3 Keeping "Back Up" Partners On Hand
One thing many micro-cheaters do is secretly stay in contact with people they view
as potential love interests just in case their current relationship fails. "They usually feel some level of attraction to their back-burners and refuse to cut off full contact," says Bennett.
And while that may be one way of planning ahead for the worst, it's usually more about having options and thus not fully committing to your partner . Bennett says that keeping someone on the back-burner, even under the the "friendship" label, counts as micro-cheating.
4 Downplaying Your Relationship
Let's say you're out at a bar, chatting up someone you find attractive and interesting. Do you mention your partner? Do you take off your wedding ring? Do you get their number, and hide it in your phone? These are all forms of micro-cheating — even if you have no intention of going home with them.
Badmouthing your partner, or making light of your relationship, counts too, since it's a minor way of making yourself seem more available than you are. "If you have a friend who you know has sexual feelings for you and you badmouth your partner to that person in private, it crosses a definite line," says Bennett. "You should have enough respect for your partner not to speak negatively about [them] around those you know have romantic feelings for you. If you need to vent, find a therapist, neutral friend, or family member."
5 Keeping Tabs On An Ex
While it's normal to maintain a platonic friendship with an ex, and even OK to check in years later to see what an old flame is up to, it's not so normal to follow their every mood, keep them "in your back pocket," or feel super sad when they find a new partner and are thus no longer on the market.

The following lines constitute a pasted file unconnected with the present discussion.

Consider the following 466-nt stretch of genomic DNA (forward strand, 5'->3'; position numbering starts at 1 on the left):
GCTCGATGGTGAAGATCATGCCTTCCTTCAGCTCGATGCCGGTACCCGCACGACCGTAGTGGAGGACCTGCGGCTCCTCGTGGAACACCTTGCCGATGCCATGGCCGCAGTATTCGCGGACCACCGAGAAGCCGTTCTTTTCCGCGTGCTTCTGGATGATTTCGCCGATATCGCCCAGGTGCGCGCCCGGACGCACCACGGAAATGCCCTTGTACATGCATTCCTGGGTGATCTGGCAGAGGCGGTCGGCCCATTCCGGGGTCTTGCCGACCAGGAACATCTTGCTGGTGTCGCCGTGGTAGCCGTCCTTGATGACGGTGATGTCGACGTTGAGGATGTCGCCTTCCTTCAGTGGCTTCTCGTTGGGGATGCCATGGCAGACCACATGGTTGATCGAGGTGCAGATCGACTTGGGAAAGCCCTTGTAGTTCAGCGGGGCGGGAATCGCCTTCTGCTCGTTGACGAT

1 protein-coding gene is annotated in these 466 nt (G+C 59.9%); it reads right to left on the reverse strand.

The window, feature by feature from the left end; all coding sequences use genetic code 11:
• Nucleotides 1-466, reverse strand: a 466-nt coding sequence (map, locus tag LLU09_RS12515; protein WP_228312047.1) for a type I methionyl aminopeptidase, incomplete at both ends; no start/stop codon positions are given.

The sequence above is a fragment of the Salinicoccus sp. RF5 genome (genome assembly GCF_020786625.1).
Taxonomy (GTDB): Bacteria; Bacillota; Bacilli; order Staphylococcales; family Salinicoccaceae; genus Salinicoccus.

"Keeping tabs on your ex or crush on social media constantly could be a type of micro-cheating," Bennett says. "It’s OK to check up on someone occasionally. This is natural curiosity. But, if you stalk the social media of an ex or someone you find attractive, it crosses a line."
6 Keeping Old Dating Profiles, Or Making New Ones
Even if you just have a dating app to peruse or enjoy the occasional bit of attention, it may not be the best thing for your relationship. "Being on there means that you are looking and still interested in other people," Isabel James, founder of
Elite Dating Managers, tells Bustle. "Scanning profiles online is micro-cheating because it shows intent and is also a lack of respect for the other person, since the profiles are public." It can create a messy, hurtful situation that does your partner no favors. 7 Hanging Out With Someone You Find Attractive
Again, it's normal to find other people attractive, and you obviously can't help who you work with or who is part of your friend group. But going out of your way to attend a gathering simply because you're kind of into someone may
not be a good idea.
"You might go out with a group of coworkers socially just because one of the coworkers who you are attracted to is going to be there,"
clinical psychologist Dr. Josh Klapow says. "Even if you're not going to do anything, since you will be with others, if you go because they're there, that's micro-cheating."
By knowing what micro-cheating looks like, it'll be easier to avoid falling into the habits that can undermine your relationship, break your partner's trust, and lead to unnecessary issues down the road.